At present, China looms over Korea in the form of either a strong competitor or its greatest customer. In other words, its presence corresponds to a market or a partnership. China is a country that is important beyond measure. Opportunely, Koreans share a special ‘yeonjool’ (or ‘connection’) with China, since many of the same surnames are used in both countries. To merely stand and stare blankly at such a country is nonsense. There is no other country that is a better fit with whom to face the trends of this age.
Kyunghyung Daily, Oct. 28, 2014
At present, China looms over Korea in the form of either a strong competitor or its greatest customer. In other words, its presence corresponds to a market or a partnership. China is a country that is important beyond measure. Opportunely, Koreans share a special ‘yeonjool’ (or ‘connection’) with China, since many of the same surnames are used in both countries. To merely stand and stare blankly at such a country is nonsense. There is no other country that is a better fit with whom to face the trends of this age. In the next 500 or so years, success will not come to those who are not acquainted with China. Instead of criticizing such thinking as toadyism, it is necessary to make the most of our neighbor while protecting Korea’s self-sufficiency.
A short while ago, there was a seminar that specifically lectured on the ‘New China, New Global Standard.’ For many enterprises, the most difficult thing when entering China is ‘guanxi’ (relationship). It is necessary to compare and analyze China’s ‘guanxi’ to Korea’s ‘yeonjool’ in the aspects of their starting points, durability, progression direction, and effectiveness. Unlike the past-oriented Korea’s ‘yeonjool,’ which centralizes on kinship, regionalism, and school relations, China’s ‘guanxi’ is future-oriented. Therefore, stressing the strongest of caution in not making mistakes. Because our nation is strongly rooted in school relations and regionalism, mistakes are graciously forgiven. On the contrary, we have no such roots with China. Mistakes are out of the question. In other words, don’t be careless!
Foreign business people, who do not have a ‘yeonjool’ culture, are cautious in forming ‘guanxi.’ Vice versa, Korean business people often mistake the ‘guanxi’ culture to be like ‘yeonjool,’ consequently leading to more mistakes. Instead, it is key to sincerely and genuinely spend time with the Chinese people.
If you look at China’s history, the nation always stays put and swallows instead of purposely venturing out to fight. Just like a hippopotamus with its mouth wide open, feeding on approaching bugs. Instead of focusing on being suspicious of China, we need to develop a strategy. The only way to survive is to possess distinctive skills and strengthen our competence. Take a look at Finland. During the Cold War, when trade between West and East Europe was beginning to climb, Finland advocated neutrality by advocating intermediary trade. For this, they enjoyed international renown and power through IT design. Russia’s population is three hundred million while Finland has six million. Yet, Finland does not worry about being gobbled up by Russia. Rather, it is focusing on the world market, not just on Russia.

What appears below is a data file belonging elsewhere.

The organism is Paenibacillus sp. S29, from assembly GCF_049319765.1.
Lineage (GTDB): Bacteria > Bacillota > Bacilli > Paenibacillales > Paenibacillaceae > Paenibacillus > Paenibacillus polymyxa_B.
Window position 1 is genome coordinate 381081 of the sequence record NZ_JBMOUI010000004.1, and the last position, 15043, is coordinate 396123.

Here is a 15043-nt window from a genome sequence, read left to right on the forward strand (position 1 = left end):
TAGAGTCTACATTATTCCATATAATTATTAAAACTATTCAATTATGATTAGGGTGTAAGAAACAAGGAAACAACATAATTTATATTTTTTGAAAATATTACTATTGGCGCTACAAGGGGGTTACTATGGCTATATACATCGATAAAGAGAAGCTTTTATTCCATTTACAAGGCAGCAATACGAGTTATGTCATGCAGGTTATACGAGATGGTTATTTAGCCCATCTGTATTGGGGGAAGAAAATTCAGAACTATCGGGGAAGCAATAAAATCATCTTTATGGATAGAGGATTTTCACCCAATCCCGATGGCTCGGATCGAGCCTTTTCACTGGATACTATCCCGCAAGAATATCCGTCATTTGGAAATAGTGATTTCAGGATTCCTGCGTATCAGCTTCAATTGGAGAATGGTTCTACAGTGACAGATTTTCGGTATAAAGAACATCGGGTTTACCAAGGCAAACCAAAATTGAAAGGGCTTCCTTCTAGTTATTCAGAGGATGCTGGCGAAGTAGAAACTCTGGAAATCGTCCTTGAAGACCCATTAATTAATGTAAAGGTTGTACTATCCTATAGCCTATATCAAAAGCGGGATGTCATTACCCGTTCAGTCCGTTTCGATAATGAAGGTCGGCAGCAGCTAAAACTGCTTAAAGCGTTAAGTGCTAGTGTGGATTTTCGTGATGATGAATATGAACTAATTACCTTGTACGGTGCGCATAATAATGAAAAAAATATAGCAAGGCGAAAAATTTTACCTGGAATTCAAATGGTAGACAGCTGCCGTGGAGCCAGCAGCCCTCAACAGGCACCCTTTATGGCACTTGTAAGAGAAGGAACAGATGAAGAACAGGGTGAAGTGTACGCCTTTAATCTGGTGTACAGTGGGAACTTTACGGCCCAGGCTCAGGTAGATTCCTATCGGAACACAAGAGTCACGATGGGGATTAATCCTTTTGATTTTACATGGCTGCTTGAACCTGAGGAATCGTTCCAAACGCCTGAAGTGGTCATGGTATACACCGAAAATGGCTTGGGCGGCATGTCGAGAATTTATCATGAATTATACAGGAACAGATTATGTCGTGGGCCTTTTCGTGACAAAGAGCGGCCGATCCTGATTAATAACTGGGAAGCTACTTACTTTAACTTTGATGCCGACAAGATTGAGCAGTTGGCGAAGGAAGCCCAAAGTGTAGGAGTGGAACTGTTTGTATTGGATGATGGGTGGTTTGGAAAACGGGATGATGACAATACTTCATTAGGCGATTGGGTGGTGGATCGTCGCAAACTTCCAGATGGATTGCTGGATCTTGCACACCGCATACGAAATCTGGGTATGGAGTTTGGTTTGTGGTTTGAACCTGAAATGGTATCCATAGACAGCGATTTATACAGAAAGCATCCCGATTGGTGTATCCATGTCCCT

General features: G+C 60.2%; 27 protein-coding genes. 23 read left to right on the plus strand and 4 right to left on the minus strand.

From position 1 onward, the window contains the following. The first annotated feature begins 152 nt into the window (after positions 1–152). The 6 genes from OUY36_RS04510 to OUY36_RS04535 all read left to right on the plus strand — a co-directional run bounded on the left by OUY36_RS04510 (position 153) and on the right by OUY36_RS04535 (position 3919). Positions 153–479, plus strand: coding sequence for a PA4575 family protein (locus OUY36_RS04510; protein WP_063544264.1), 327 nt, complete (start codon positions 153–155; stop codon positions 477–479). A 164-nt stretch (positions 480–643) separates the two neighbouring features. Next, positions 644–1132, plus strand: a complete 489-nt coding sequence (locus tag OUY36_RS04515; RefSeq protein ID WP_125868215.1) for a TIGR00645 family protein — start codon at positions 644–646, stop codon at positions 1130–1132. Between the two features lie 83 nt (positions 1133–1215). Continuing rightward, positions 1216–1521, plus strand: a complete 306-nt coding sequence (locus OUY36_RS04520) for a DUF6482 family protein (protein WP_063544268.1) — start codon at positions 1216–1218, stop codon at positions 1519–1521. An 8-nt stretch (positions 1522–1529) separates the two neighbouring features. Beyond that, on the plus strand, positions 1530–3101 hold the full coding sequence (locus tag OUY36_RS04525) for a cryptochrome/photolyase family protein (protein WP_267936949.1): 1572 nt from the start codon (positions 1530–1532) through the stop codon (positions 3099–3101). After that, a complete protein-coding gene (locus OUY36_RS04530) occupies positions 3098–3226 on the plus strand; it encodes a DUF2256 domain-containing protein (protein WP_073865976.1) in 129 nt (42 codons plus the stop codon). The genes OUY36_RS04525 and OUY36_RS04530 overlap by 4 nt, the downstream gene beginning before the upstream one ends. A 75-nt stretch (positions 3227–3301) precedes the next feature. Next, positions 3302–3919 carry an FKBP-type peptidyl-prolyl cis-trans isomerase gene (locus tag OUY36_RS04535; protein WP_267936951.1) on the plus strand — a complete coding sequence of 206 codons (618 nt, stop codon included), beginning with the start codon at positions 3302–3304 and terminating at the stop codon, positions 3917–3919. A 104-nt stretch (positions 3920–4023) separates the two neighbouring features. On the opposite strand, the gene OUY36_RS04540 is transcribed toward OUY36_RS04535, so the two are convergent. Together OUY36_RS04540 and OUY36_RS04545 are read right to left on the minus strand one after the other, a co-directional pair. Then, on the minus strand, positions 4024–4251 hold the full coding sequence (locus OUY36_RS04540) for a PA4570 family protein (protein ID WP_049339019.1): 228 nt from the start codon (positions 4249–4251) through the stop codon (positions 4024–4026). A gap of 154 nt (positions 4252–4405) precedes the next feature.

CKGSB is China’s first nonprofit private business school founded in 2002 by the Li Ka Shing Foundation, whose namesake is the Cheung Kong Group Chairman as well as the wealthiest man in Asia. The school offers MBA, EMBA (Executive MBA), FMBA (Finance MBA), and CEO courses. The faculty is made up of world-class erudite scholars from Harvard, Yale, Columbia, Princeton, MIT, Berkeley, and other top-notch universities in Europe and the US who have been given tenure. Campuses are located in Beijing, Shanghai, and Shenzhen, while overseas offices operate in Hong Kong, New York, and London. This institute’s purpose is not to globalize Chinese enterprises by producing talents with international capabilities. Rather, it is to sinicize global enterprises and systemize them to align with China’s history and culture. This is not a ruse but a means to throw the doors wide open while looking at the bigger picture. CKGSB’s tuition is costly and its admission process is complex. Nevertheless, admittance means access to the choicest of networks and opportunities. For five years I will be responsible for teaching my specialties of mechanism and strategic studies in the MBA program. CKGSB is offering various scholarship systems in Korea to recruit brilliant talents. Every year, one Korean student is selected for the ‘CKGSB Jang Bo Go Scholarship’ that provides a full ride to the MBA program. I suggest all to step up to the challenge.